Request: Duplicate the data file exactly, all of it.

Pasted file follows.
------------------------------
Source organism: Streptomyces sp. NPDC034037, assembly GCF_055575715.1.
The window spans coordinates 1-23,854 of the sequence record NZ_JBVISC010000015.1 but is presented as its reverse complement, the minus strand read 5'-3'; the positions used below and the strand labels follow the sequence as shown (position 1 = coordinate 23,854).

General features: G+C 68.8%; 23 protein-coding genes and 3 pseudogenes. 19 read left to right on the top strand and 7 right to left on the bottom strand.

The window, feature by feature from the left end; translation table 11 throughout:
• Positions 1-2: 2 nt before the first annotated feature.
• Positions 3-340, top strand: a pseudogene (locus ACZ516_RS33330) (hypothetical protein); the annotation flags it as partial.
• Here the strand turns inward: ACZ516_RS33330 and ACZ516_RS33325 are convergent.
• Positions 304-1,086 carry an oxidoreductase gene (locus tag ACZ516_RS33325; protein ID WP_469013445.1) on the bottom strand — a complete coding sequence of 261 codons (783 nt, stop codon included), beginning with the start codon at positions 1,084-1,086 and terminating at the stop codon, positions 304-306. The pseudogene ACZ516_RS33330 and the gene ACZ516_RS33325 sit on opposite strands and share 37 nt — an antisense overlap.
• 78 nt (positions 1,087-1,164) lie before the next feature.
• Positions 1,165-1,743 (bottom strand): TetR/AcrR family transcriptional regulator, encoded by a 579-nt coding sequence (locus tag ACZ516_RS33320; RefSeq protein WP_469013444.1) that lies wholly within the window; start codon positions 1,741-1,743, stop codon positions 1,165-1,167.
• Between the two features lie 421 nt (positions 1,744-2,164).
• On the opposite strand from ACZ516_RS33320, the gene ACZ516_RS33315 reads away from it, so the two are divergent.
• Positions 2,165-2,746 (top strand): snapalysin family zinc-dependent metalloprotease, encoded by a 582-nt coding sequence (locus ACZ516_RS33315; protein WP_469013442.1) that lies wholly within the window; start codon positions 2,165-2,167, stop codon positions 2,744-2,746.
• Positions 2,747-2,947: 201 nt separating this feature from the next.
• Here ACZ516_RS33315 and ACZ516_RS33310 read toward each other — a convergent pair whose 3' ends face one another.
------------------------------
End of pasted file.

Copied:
Source organism: Streptomyces sp. NPDC034037, assembly GCF_055575715.1.
The window spans coordinates 1-23,854 of the sequence record NZ_JBVISC010000015.1 but is presented as its reverse complement, the minus strand read 5'-3'; the positions used below and the strand labels follow the sequence as shown (position 1 = coordinate 23,854).

General features: G+C 68.8%; 23 protein-coding genes and 3 pseudogenes. 19 read left to right on the top strand and 7 right to left on the bottom strand.

The window, feature by feature from the left end; translation table 11 throughout:
• Positions 1-2: 2 nt before the first annotated feature.
• Positions 3-340, top strand: a pseudogene (locus ACZ516_RS33330) (hypothetical protein); the annotation flags it as partial.
• Here the strand turns inward: ACZ516_RS33330 and ACZ516_RS33325 are convergent.
• Positions 304-1,086 carry an oxidoreductase gene (locus tag ACZ516_RS33325; protein ID WP_469013445.1) on the bottom strand — a complete coding sequence of 261 codons (783 nt, stop codon included), beginning with the start codon at positions 1,084-1,086 and terminating at the stop codon, positions 304-306. The pseudogene ACZ516_RS33330 and the gene ACZ516_RS33325 sit on opposite strands and share 37 nt — an antisense overlap.
• 78 nt (positions 1,087-1,164) lie before the next feature.
• Positions 1,165-1,743 (bottom strand): TetR/AcrR family transcriptional regulator, encoded by a 579-nt coding sequence (locus tag ACZ516_RS33320; RefSeq protein WP_469013444.1) that lies wholly within the window; start codon positions 1,741-1,743, stop codon positions 1,165-1,167.
• Between the two features lie 421 nt (positions 1,744-2,164).
• On the opposite strand from ACZ516_RS33320, the gene ACZ516_RS33315 reads away from it, so the two are divergent.
• Positions 2,165-2,746 (top strand): snapalysin family zinc-dependent metalloprotease, encoded by a 582-nt coding sequence (locus ACZ516_RS33315; protein WP_469013442.1) that lies wholly within the window; start codon positions 2,165-2,167, stop codon positions 2,744-2,746.
• Positions 2,747-2,947: 201 nt separating this feature from the next.
• Here ACZ516_RS33315 and ACZ516_RS33310 read toward each other — a convergent pair whose 3' ends face one another.